BitGlitterDemo started out as a universal binary AU plugin for emulating the sound of the classic Emu SP-1200 sampler, widely used in rap music—and then grew into kind of a monster.
People don’t always ‘get’ why you’d use an old digital device with limitations to the sound and frequency response, not to mention a 12 bit resolution, for fundamental parts of the mix. It seems crazy, but it’s not. Here’s what happens when you do that.
Primitive old digital (and for that matter, almost every shiny new digital plugin) produces aliasing—harmonics that bounce back off the top of the sampling rate and become added noise masking the sound. It’s very damaging for some purposes. It makes the sound more shallow, more opaque, and harder to focus on—seen in a lot of in-the-box mixes, especially before the advent of oversampling and antialiasing techniques.
It can also add solidness and opaqueness to the lows, throwing in aliasing that’s not brittle and high, but low and dissonant. The effect is a little like a low cluster on piano, jangly and with a lot of presence. When you apply this effect to, say, drums, it becomes more obvious why that is desirable. The drums (or the ‘beats’, which includes backing music built into the loops) get more punchy and solid.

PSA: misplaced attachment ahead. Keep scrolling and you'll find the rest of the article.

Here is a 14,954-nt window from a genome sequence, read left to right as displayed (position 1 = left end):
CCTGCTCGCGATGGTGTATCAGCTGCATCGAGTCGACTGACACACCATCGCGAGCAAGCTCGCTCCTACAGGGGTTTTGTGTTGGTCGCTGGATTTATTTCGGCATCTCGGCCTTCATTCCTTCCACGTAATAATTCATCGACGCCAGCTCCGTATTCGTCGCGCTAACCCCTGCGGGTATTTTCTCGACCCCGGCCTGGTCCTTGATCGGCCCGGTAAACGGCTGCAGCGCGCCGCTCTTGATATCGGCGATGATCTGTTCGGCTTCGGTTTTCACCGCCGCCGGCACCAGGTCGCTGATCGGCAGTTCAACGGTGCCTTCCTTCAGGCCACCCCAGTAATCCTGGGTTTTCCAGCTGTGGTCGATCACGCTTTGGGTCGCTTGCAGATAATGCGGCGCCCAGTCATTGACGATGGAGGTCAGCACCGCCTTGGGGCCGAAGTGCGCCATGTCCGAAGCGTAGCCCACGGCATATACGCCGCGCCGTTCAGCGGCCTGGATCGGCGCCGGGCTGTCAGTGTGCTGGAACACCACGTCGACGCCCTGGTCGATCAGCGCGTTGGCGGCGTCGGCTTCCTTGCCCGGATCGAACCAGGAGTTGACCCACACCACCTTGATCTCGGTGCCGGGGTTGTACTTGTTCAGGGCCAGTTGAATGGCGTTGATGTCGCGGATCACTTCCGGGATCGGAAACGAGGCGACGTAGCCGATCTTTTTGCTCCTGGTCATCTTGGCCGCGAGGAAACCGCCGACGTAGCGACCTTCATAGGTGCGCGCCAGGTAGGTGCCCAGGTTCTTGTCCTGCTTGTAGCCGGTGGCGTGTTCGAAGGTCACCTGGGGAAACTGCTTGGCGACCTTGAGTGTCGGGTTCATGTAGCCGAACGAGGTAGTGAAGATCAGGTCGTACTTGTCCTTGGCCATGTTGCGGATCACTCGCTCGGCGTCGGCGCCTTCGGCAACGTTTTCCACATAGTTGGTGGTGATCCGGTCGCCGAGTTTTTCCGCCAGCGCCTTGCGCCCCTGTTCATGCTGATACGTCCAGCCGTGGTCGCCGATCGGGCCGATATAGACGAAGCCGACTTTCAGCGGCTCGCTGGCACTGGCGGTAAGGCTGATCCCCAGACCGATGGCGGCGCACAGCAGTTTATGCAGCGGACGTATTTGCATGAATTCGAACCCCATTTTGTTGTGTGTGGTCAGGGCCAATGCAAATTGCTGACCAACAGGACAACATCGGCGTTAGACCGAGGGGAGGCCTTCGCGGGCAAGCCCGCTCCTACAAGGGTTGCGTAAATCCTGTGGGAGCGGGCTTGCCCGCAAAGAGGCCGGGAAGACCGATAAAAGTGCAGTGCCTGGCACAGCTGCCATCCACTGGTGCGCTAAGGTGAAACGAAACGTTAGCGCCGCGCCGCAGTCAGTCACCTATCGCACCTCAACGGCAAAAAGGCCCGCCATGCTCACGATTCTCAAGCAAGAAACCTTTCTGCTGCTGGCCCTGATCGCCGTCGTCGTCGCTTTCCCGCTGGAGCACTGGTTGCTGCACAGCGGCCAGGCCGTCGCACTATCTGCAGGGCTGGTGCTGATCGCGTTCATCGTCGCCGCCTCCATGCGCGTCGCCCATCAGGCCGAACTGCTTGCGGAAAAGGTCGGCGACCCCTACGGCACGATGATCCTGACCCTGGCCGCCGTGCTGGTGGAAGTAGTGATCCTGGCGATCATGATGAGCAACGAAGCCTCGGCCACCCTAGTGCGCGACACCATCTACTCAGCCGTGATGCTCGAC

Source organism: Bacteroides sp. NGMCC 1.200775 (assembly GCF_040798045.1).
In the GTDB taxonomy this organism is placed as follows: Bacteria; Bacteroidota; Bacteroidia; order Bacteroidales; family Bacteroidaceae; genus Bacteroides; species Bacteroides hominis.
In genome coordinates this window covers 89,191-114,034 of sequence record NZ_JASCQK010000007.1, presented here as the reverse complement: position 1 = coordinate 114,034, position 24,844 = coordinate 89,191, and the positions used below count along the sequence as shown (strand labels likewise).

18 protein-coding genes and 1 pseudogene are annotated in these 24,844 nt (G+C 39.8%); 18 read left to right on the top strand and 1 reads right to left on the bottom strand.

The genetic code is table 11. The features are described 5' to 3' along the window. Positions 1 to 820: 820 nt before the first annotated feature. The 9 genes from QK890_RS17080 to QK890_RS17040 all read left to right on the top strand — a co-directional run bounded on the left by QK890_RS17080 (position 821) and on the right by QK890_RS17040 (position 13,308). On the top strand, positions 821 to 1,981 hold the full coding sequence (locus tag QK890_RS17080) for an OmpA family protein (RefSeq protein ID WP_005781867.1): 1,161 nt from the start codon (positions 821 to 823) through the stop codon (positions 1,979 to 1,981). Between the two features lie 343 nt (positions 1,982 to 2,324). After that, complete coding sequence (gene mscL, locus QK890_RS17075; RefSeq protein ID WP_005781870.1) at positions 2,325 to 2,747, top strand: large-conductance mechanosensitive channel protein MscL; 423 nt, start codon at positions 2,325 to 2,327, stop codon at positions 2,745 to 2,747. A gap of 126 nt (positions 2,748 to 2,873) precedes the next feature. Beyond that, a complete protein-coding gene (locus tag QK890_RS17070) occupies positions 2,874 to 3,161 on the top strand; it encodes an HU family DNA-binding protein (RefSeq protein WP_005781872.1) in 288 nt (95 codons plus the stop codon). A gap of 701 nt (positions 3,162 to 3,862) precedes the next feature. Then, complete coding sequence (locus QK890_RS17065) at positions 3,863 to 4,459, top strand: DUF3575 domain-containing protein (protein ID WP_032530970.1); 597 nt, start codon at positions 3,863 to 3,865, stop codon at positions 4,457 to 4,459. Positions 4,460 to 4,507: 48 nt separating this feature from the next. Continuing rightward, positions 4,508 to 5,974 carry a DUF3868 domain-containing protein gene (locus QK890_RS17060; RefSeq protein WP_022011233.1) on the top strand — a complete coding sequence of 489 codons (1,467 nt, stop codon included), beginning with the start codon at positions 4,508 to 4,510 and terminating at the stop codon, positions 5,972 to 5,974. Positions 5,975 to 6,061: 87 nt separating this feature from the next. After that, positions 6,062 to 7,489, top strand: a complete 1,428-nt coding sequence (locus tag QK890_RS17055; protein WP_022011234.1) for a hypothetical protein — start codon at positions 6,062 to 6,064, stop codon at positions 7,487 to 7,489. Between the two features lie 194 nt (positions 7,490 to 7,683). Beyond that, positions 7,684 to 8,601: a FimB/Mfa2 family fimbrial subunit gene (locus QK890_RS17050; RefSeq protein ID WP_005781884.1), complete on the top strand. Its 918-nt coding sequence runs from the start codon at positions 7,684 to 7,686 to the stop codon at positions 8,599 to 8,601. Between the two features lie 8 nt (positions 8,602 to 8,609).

The thing is, even this can be purposeful. If the whole production must have loud rhythm but focus attention on the vocal, one way to do that is wreck the beats with old sampling—letting them stay just as loud, hit more in the midrange, and make a lot of space for the vocal, which is typically not going to be bit-crushed (except for effect or something) and might even be doubled or cut with a very detailed, high-resolution mic. The contrast can be huge between the resolution of the beat and the resolution of the voice, allowing for very loud beats but total focus on the voice.
This slider can be automated, so it can do sweeps or flick to a specific spot for individual words or breaks. The barking or slammed stuff throws a lot of extra aliasing in, so it works like an accent and pops out of the mix without additional volume automation- then you can go back to near zero for the ‘vinyl-like’ straight sampler low-res sound. BitGlitter also has no latency, so it can be used live wherever you can use an AU. Bypass it to shut the low-res tone off. Very simple and effective :)
BitGlitter is $50.